Blockchain technology is a transparent way of managing digital money such as cryptocurrency.
It is a method of storing information, allowing network activity of crypto to be viewed and verified by anyone.
Blockchain data is often referred to as a digital ledger, because it records transactions that have been processed and confirmed. Each “block” added to the blockchain ledger continues the data of transactions that came before, therefore “chaining” each block together. This chain creates a system of checks so that if a block or transaction was altered, an adjacent block would immediately recognize the error and invalidate that change. This also prevents any “double spending” problem, because the movement of funds is recorded once and confirmed on the blockchain for all to see.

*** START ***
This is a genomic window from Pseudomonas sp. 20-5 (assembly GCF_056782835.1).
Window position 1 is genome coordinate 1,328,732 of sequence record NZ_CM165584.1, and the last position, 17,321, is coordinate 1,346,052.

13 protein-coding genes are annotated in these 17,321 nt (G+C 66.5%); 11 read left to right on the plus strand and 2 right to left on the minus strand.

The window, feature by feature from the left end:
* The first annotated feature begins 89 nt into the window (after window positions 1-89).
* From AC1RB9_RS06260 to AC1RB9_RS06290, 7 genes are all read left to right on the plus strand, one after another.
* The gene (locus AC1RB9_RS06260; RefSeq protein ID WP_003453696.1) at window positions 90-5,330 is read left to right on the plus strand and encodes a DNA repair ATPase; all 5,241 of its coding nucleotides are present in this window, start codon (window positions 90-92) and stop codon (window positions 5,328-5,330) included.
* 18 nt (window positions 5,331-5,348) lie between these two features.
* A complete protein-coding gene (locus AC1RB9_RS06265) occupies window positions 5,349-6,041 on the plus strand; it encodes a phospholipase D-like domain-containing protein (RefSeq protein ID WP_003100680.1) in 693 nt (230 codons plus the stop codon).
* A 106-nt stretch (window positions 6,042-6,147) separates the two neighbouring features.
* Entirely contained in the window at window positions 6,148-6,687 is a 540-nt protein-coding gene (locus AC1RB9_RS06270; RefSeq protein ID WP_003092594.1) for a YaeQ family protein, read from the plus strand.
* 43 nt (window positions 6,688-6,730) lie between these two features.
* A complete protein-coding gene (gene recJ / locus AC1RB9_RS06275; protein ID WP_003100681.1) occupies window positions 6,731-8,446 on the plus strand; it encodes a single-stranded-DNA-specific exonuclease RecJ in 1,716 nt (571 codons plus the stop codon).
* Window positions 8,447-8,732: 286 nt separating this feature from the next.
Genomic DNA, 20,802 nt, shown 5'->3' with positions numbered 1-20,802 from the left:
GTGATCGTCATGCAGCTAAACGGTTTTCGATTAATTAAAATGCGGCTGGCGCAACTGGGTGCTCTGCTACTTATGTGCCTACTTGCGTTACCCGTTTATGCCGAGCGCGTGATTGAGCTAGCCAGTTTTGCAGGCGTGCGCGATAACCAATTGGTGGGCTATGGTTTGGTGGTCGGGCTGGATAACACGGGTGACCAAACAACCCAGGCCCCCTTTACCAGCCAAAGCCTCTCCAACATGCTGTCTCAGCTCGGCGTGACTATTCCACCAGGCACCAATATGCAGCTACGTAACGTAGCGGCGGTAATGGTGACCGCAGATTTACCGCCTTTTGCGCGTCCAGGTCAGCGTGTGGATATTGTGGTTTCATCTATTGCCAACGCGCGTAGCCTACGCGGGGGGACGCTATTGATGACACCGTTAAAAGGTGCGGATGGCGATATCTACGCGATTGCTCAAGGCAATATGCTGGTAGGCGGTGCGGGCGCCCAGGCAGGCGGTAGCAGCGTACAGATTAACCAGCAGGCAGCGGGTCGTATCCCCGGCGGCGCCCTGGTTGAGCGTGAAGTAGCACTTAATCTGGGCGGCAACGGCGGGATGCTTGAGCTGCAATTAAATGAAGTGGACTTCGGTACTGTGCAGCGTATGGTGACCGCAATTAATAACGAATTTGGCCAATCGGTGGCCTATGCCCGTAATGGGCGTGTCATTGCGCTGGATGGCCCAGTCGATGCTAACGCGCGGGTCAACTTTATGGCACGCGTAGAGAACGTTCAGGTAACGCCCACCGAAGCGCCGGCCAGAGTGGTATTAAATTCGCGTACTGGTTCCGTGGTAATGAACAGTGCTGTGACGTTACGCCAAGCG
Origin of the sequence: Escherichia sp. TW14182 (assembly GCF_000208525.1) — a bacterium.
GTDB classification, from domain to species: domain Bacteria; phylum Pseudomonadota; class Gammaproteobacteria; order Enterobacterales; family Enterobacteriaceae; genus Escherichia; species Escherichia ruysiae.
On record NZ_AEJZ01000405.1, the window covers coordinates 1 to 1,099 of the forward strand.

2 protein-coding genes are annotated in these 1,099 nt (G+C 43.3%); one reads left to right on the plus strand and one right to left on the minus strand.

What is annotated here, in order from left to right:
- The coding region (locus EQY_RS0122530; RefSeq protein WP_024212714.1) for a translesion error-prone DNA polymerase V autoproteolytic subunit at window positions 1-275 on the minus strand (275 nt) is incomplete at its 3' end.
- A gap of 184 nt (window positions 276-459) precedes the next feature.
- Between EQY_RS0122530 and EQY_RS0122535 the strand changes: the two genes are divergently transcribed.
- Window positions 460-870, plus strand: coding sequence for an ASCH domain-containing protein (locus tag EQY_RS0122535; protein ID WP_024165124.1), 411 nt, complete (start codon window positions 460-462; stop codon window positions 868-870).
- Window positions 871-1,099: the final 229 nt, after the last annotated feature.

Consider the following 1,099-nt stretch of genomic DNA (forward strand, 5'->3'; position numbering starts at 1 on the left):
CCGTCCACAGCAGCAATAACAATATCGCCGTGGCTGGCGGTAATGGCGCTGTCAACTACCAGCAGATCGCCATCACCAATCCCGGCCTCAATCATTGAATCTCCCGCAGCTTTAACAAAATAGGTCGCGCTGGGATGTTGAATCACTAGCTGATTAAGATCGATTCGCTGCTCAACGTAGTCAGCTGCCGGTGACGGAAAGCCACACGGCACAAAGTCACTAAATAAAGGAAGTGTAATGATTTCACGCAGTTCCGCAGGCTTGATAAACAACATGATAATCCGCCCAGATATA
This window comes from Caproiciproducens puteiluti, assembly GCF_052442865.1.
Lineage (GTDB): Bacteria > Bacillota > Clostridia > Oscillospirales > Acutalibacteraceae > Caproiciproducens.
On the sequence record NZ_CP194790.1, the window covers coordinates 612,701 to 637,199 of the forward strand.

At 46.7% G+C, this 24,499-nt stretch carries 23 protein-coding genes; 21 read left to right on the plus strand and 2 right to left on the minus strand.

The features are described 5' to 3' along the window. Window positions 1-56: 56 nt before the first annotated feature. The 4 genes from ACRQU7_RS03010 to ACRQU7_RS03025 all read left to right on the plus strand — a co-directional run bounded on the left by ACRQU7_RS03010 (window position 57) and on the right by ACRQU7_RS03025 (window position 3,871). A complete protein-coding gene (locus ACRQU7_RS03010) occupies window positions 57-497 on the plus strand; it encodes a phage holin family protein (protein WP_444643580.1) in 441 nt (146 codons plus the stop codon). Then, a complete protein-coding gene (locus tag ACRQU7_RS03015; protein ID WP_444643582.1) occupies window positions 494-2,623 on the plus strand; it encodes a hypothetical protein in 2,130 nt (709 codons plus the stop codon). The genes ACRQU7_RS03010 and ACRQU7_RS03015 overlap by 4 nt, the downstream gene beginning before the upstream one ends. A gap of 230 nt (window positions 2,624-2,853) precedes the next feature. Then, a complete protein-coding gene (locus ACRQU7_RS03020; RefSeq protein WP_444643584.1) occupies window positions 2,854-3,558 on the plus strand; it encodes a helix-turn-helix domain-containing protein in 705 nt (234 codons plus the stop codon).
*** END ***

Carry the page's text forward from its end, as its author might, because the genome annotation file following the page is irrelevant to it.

Although blockchain technology isn’t inherently tied to finance, its design features lend itself to be suitable for that sector. Most crypto transactions such as buying and selling, sending and receiving, can be viewed openly on the blockchains that record them. Every time someone sends Bitcoin, it will be recorded within a block filled with other transactions, and confirmed by all Bitcoin miners. The miners must do a computation to compete for the role of processing block, and will be rewarded with a small amount of Bitcoin for their work. Rather than being maintained or manipulated by one central entity, a blockchain history is distributed among many computers (miners or nodes) who share the responsibility of maintaining the record and keeping it accurate, transparent, and online.